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Ryan v. Rosenstone

SUPREME COURT OF ILLINOIS.


OPINION FILED SEPTEMBER 30, 1960.

HELEN GOODALL RYAN ET AL., APPELLEES,

v.

EDWIN A. ROSENSTONE, DIRECTOR OF PUBLIC WORKS AND BUILDINGS, APPELLANT.

APPEAL from the Circuit Court of Winnebago County; the Hon. WILLIAM R. DUSHER, Judge, presiding.

MR. JUSTICE HOUSE DELIVERED THE OPINION OF THE COURT:

The defendant, as Director of Public Works and Buildings of the State of Illinois, appeals from a decree of the circuit court of Winnebago County ordering the issuance of a mandatory injunction to compel him to remove a thirty-foot section of the insurmountable median on Illinois highway No. 2 in front of the driveway of plaintiffs' place of business.

Illinois highway No. 2 is a heavily travelled four-lane highway between the metropolitan areas of Rockford, Illinois, and Beloit, Wisconsin, and accommodates much of the north-south traffic between those areas. The Department is engaged in a program of modernizing this portion of the highway into a four-lane, modified access controlled highway. About 1200 feet south of the Illinois-Wisconsin State line there is a three-way intersection where Gardner Street, a four-lane access highway connecting Illinois highway No. 2 and the Illinois Northwest Tollway, meets highway No. 2 on its east side. There is a surmountable median dividing the north and south lanes of the highway from the State line south about 600 feet. At this point the southbound pavement widens gradually until it reaches a width of four traffic lanes. The inside lane, which is about 620 feet long, is used by vehicles turning left on to Gardner Street, and is called a left-turn storage lane. The center two lanes are for through southbound traffic. The outside lane is for parking. An insurmountable median, six inches high, has been constructed along the left side of the left-turn storage lane, thus preventing entry to the southbound lanes from the east or northbound traffic by means of a left or U turn.

Helen Goodall Ryan owns a 3 1/2-acre tract of land in South Beloit, Illinois, upon which the Goodall Oil Company has its principal place of business. Such tract lies on the east side of the highway north of Gardner Street and the entire west line of the property abuts on that portion of the highway that is divided by the insurmountable median.

The oil company distributes, transports and sells oil, gasoline and refined oil products at wholesale and retail from its bulk plant located on the premises. It operates a fleet of seven trucks in distributing its products within the State of Illinois. Trucks leaving the bulk plant to go south on Illinois highway No. 2 travel north across the State line some four to five hundred feet before they execute a turn to travel south into Illinois. The president of the corporation testified that the company has been advised by the city police of Beloit, Wisconsin, and the Wisconsin Secretary of State's police that it is unlawful to operate their trucks in Wisconsin.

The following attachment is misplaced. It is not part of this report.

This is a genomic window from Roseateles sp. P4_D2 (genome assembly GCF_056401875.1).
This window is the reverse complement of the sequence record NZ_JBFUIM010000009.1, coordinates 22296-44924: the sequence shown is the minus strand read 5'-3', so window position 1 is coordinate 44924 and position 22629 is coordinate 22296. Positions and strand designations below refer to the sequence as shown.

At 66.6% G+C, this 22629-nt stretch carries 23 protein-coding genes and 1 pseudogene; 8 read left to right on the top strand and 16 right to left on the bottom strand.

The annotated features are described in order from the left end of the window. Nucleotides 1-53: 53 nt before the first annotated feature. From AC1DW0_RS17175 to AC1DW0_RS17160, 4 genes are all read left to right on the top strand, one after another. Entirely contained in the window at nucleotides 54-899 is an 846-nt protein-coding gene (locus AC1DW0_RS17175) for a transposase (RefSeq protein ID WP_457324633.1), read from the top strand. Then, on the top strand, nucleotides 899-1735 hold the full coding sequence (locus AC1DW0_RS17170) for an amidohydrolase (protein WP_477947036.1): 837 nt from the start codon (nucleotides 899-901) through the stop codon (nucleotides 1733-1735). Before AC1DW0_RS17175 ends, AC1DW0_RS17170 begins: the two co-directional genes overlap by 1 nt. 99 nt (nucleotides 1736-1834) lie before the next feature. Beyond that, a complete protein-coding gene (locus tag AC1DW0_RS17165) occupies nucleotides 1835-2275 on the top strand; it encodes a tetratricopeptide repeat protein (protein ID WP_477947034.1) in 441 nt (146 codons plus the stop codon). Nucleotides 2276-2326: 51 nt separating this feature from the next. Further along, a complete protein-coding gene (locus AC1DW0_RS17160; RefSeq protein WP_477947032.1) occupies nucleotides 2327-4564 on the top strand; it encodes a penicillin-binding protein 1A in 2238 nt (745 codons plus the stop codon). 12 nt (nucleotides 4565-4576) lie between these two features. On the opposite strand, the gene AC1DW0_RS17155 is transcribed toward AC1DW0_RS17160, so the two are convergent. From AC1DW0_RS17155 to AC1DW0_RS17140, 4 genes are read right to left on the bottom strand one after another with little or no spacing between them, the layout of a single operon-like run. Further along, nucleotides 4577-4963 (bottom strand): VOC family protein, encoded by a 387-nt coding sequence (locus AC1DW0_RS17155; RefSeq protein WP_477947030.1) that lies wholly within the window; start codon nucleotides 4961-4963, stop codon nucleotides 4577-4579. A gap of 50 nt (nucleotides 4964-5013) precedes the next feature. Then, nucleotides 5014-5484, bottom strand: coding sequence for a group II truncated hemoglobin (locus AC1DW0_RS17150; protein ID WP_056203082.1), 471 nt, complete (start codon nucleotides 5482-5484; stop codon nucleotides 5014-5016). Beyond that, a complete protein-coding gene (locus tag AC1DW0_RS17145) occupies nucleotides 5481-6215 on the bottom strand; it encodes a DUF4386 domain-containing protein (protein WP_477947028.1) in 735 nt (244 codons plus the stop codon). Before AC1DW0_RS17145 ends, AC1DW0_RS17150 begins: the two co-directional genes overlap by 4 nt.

The trial court found that the insurmountable median deprives the plaintiffs of proper egress from their property and forces the company to act in such a manner that it is subject to possible prosecution in the State of Wisconsin. It also found that in order to afford the plaintiffs a proper access to the southbound lanes of traffic it would be necessary that a 30-foot section of the insurmountable median be removed from in front of their driveway. A decree ordering the issuance of a mandatory injunction to remove the 30-foot section of the median was then entered.

A property owner whose land abuts upon a public street or highway has, as an incident to his ownership, the right of access. (Ill. Rev. Stat. 1957, chap. 121, par. 4-210; Illinois Malleable Iron Co. v. Comrs. of Lincoln Park, 263 Ill. 446.) This right is subject, nevertheless, to the right of the State to regulate and control the public highways for the benefit of the public even though the abutter may be inconvenienced. (Illinois Malleable Iron Co. v. Comrs. of Lincoln Park, 263 Ill. 446; Chicago National Bank v. City of Chicago Heights, 14 Ill.2d 135; Calumet Federal Savings & Loan Ass'n v. City of Chicago, 306 Ill. App. 524; Jones Beach Boulevard Estate v. Moses, 268 N.Y. 362; 100 A.L.R. 491.) The regulation or restriction must, however, be reasonable. Chicago National Bank v. City of Chicago Heights, 14 Ill.2d 135.

The increasing number of accidents and vehicles on our highways cogently indicates the necessity of having a highway system which affords safety and permits the free flow of traffic. Such a system requires traffic control devices such as limited access highways, one-way streets, express thoroughfares, medial dividers, barrier curbs and the like. These and other traffic control devices may, on occasion, place a restriction on an abutting property owner's free and convenient access to his property, but as long as the restriction is reasonable the courts will not interfere.

No final or absolute rule can be laid down to determine reasonableness, but the circumstances of each situation must be weighed in the light of the purpose sought to be accomplished. We feel, however, that the administrative decision by the Department as to the need for certain traffic control devices is entitled to respect by the courts because of its intimate knowledge of traffic problems.